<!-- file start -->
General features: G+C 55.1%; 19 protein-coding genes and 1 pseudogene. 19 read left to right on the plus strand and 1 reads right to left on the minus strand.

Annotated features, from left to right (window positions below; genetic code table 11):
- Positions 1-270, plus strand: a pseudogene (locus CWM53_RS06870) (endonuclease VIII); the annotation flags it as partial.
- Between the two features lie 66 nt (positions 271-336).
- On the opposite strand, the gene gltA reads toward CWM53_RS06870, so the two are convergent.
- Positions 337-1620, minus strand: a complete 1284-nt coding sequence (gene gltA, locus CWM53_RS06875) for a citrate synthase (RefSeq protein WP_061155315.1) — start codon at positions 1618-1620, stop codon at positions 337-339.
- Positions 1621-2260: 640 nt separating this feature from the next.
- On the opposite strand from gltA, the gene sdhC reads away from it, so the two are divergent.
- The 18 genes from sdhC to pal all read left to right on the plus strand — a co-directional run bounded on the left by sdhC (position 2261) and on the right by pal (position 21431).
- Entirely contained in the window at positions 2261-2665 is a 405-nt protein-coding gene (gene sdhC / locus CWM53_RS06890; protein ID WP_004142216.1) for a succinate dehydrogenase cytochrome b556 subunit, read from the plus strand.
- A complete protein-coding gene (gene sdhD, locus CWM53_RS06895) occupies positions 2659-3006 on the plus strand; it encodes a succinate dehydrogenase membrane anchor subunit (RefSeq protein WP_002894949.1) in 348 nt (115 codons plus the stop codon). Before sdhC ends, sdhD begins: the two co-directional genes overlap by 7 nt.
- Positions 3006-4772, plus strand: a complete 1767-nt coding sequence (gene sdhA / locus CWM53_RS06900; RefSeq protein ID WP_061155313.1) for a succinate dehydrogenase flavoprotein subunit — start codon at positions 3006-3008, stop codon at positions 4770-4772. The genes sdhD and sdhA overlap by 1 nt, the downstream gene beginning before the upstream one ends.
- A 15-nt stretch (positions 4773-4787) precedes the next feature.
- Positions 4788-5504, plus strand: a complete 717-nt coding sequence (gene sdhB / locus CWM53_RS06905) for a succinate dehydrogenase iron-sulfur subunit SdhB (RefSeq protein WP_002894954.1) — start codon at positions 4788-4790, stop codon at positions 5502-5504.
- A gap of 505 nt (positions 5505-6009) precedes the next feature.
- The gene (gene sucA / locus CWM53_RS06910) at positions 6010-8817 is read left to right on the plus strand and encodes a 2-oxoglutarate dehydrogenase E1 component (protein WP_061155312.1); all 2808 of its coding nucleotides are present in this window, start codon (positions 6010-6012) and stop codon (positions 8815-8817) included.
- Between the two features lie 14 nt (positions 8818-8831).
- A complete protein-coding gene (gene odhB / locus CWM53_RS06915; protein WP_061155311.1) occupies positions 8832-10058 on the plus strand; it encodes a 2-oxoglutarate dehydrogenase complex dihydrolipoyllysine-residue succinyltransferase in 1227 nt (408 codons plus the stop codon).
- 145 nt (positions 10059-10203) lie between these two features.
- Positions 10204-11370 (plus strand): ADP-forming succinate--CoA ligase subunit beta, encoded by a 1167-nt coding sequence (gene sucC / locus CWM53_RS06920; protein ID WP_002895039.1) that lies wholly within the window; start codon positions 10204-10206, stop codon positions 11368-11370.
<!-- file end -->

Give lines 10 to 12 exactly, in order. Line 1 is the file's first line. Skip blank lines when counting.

- Entirely contained in the window at positions 2261-2665 is a 405-nt protein-coding gene (gene sdhC / locus CWM53_RS06890; protein ID WP_004142216.1) for a succinate dehydrogenase cytochrome b556 subunit, read from the plus strand.
- A complete protein-coding gene (gene sdhD, locus CWM53_RS06895) occupies positions 2659-3006 on the plus strand; it encodes a succinate dehydrogenase membrane anchor subunit (RefSeq protein WP_002894949.1) in 348 nt (115 codons plus the stop codon). Before sdhC ends, sdhD begins: the two co-directional genes overlap by 7 nt.
- Positions 3006-4772, plus strand: a complete 1767-nt coding sequence (gene sdhA / locus CWM53_RS06900; RefSeq protein ID WP_061155313.1) for a succinate dehydrogenase flavoprotein subunit — start codon at positions 3006-3008, stop codon at positions 4770-4772. The genes sdhD and sdhA overlap by 1 nt, the downstream gene beginning before the upstream one ends.